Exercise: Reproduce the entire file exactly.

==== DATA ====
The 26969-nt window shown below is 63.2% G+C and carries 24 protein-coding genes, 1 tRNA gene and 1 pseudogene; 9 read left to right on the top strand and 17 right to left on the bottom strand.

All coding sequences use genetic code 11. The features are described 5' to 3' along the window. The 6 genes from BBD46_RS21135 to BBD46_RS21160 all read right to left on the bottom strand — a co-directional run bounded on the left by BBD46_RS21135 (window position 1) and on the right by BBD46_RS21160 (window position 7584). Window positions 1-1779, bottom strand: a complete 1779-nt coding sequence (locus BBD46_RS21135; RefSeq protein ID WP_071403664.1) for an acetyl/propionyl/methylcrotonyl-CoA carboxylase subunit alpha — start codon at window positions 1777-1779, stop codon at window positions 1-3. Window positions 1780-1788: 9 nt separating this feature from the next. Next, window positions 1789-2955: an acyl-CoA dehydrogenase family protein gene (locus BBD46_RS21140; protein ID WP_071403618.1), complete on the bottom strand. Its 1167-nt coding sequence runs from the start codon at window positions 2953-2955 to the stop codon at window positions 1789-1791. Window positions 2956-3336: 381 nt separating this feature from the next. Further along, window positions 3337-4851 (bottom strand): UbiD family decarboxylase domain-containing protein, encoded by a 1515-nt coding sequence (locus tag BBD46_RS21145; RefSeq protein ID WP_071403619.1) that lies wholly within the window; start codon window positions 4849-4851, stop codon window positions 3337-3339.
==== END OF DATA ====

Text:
The 26969-nt window shown below is 63.2% G+C and carries 24 protein-coding genes, 1 tRNA gene and 1 pseudogene; 9 read left to right on the top strand and 17 right to left on the bottom strand.

All coding sequences use genetic code 11. The features are described 5' to 3' along the window. The 6 genes from BBD46_RS21135 to BBD46_RS21160 all read right to left on the bottom strand — a co-directional run bounded on the left by BBD46_RS21135 (window position 1) and on the right by BBD46_RS21160 (window position 7584). Window positions 1-1779, bottom strand: a complete 1779-nt coding sequence (locus BBD46_RS21135; RefSeq protein ID WP_071403664.1) for an acetyl/propionyl/methylcrotonyl-CoA carboxylase subunit alpha — start codon at window positions 1777-1779, stop codon at window positions 1-3. Window positions 1780-1788: 9 nt separating this feature from the next. Next, window positions 1789-2955: an acyl-CoA dehydrogenase family protein gene (locus BBD46_RS21140; protein ID WP_071403618.1), complete on the bottom strand. Its 1167-nt coding sequence runs from the start codon at window positions 2953-2955 to the stop codon at window positions 1789-1791. Window positions 2956-3336: 381 nt separating this feature from the next. Further along, window positions 3337-4851 (bottom strand): UbiD family decarboxylase domain-containing protein, encoded by a 1515-nt coding sequence (locus tag BBD46_RS21145; RefSeq protein ID WP_071403619.1) that lies wholly within the window; start codon window positions 4849-4851, stop codon window positions 3337-3339.